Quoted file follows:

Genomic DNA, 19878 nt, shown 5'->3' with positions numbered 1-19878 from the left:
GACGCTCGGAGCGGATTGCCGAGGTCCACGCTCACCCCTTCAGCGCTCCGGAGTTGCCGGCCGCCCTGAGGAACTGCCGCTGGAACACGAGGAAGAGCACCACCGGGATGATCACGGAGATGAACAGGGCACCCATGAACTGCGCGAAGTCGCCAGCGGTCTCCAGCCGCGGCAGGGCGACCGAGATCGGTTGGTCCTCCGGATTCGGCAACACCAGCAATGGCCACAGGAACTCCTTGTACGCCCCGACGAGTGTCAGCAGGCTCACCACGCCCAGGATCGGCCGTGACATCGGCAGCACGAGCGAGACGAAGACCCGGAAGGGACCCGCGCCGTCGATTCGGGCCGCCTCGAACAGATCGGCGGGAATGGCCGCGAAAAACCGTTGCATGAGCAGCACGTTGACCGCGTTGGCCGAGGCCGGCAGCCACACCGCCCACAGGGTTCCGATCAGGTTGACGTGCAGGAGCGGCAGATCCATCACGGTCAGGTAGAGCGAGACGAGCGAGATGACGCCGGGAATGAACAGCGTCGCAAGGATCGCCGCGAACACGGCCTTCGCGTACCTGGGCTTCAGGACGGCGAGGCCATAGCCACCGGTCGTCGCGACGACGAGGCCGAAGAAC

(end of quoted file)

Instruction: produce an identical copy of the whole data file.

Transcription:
Genomic DNA, 19878 nt, shown 5'->3' with positions numbered 1-19878 from the left:
GACGCTCGGAGCGGATTGCCGAGGTCCACGCTCACCCCTTCAGCGCTCCGGAGTTGCCGGCCGCCCTGAGGAACTGCCGCTGGAACACGAGGAAGAGCACCACCGGGATGATCACGGAGATGAACAGGGCACCCATGAACTGCGCGAAGTCGCCAGCGGTCTCCAGCCGCGGCAGGGCGACCGAGATCGGTTGGTCCTCCGGATTCGGCAACACCAGCAATGGCCACAGGAACTCCTTGTACGCCCCGACGAGTGTCAGCAGGCTCACCACGCCCAGGATCGGCCGTGACATCGGCAGCACGAGCGAGACGAAGACCCGGAAGGGACCCGCGCCGTCGATTCGGGCCGCCTCGAACAGATCGGCGGGAATGGCCGCGAAAAACCGTTGCATGAGCAGCACGTTGACCGCGTTGGCCGAGGCCGGCAGCCACACCGCCCACAGGGTTCCGATCAGGTTGACGTGCAGGAGCGGCAGATCCATCACGGTCAGGTAGAGCGAGACGAGCGAGATGACGCCGGGAATGAACAGCGTCGCAAGGATCGCCGCGAACACGGCCTTCGCGTACCTGGGCTTCAGGACGGCGAGGCCATAGCCACCGGTCGTCGCGACGACGAGGCCGAAGAAC